Background. This study was done to determine the burden of invasive Staphylococcus aureus on the White Mountain Apache Tribal lands. Methods. Active population and laboratory-based surveillance for invasive S aureus infections was conducted from May 2016 to April 2018. A case was defined as a Native American individual living on or around the White Mountain Apache Tribal lands with S aureus isolated from a normally sterile body site. Results. Fifty-three cases were identified. Most cases were adults (90.6%) and had ≥1 underlying medical condition (86.8%), the most common of which were diabetes (49.1%) and obesity (41.5%). A total of 26.4% cases were categorized as community acquired. Most infections were methicillin-resistant (75.5%). A total of 7.5% of cases required amputation, and 7.7% of cases died within 30 days of initial culture. The incidence of invasive S aureus was 156.3 per 100 000 persons. The age-adjusted incidence of invasive methicillin-resistant S aureus was 138.2 per 100 000 persons. Conclusions. This community has a disproportionately high burden of invasive methicillin-resistant S aureus compared with the general US population. Interventions are urgently needed to reduce the morbidity and mortality associated with these infections.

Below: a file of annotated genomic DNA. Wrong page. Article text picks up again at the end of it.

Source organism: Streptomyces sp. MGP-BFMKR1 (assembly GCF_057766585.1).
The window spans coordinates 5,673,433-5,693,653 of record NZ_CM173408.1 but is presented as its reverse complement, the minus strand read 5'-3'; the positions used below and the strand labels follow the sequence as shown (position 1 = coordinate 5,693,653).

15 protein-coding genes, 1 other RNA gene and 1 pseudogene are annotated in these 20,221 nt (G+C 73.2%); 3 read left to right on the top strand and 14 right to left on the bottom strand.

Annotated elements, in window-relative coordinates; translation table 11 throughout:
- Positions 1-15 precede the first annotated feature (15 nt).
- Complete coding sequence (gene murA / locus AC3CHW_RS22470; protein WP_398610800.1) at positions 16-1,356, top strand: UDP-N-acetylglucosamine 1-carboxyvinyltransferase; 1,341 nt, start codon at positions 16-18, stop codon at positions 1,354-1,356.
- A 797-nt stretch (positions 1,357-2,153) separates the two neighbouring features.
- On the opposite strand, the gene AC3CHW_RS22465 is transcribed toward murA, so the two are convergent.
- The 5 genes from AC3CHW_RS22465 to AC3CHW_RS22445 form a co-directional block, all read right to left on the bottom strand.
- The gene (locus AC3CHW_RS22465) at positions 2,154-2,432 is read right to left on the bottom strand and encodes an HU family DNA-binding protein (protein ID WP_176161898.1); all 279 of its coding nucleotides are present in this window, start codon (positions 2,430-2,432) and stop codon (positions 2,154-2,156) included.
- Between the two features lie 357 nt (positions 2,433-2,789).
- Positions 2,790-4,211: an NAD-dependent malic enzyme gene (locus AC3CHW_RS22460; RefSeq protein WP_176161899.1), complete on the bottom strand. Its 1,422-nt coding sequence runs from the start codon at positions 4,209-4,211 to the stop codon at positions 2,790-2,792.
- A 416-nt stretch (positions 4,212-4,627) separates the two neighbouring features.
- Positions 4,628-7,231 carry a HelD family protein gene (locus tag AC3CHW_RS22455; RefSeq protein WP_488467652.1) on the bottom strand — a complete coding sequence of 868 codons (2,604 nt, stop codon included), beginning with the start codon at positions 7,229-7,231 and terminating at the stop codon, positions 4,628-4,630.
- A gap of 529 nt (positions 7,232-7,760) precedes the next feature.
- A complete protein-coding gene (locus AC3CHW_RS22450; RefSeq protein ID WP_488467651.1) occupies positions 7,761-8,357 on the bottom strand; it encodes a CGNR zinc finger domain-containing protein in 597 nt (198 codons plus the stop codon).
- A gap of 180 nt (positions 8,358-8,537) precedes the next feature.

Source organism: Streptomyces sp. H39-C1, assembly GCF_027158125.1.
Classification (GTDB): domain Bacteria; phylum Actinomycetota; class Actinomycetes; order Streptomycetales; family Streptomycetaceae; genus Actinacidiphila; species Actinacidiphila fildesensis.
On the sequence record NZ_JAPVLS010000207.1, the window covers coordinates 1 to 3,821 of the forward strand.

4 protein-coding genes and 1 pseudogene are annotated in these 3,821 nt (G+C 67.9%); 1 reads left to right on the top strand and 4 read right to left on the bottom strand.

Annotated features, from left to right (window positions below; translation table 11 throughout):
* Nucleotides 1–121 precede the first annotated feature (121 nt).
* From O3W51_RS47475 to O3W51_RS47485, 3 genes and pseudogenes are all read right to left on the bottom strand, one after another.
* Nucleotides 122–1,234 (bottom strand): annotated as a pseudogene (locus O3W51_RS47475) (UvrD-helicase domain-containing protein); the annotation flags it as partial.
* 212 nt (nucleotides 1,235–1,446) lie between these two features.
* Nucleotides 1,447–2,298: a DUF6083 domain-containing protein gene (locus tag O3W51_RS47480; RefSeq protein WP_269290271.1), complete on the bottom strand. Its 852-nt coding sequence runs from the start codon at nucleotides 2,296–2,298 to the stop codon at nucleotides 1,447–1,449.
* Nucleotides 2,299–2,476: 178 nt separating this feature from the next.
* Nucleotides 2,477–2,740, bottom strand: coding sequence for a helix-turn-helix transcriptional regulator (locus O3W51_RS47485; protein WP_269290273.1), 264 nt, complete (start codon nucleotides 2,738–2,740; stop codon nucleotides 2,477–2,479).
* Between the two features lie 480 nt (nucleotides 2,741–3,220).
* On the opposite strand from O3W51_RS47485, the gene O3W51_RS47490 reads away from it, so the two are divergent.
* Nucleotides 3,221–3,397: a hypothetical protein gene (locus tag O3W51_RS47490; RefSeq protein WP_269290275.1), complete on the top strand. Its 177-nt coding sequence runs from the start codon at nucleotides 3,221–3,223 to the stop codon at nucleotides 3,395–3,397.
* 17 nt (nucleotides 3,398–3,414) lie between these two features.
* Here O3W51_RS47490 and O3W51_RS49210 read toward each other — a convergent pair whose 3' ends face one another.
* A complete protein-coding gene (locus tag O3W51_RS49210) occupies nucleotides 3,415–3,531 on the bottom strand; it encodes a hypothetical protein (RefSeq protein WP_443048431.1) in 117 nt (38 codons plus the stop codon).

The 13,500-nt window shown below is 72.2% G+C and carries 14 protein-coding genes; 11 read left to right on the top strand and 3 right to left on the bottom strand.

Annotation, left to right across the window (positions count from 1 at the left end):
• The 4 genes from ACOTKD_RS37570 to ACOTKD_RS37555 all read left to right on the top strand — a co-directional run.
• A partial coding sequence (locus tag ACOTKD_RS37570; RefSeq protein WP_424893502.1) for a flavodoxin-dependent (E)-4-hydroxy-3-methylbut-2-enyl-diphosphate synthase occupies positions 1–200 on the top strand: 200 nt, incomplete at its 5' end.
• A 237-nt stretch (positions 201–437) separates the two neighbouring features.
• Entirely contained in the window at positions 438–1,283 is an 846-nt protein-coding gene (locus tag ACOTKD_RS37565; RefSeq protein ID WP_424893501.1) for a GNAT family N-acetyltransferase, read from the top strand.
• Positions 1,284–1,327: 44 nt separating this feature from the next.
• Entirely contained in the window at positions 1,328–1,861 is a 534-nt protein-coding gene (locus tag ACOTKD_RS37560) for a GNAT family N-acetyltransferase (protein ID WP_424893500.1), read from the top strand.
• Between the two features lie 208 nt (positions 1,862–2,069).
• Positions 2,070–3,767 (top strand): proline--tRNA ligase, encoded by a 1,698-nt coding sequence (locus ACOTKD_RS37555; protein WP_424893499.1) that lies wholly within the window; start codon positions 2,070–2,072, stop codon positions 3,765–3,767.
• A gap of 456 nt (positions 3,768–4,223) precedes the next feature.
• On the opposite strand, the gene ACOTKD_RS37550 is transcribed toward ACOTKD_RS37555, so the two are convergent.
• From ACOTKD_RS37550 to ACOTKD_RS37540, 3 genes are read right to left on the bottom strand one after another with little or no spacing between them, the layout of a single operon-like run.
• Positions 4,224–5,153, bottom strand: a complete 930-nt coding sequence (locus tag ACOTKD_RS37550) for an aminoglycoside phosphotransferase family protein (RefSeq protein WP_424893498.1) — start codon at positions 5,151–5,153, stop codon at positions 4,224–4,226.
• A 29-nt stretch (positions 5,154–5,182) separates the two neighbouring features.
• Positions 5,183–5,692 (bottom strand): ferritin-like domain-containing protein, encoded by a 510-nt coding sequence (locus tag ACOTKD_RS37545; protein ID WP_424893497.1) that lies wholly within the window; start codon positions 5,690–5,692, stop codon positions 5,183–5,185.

- Invasive bacterial infections
- Native Americans
ASJC Scopus subject areas
- Clinical Neurology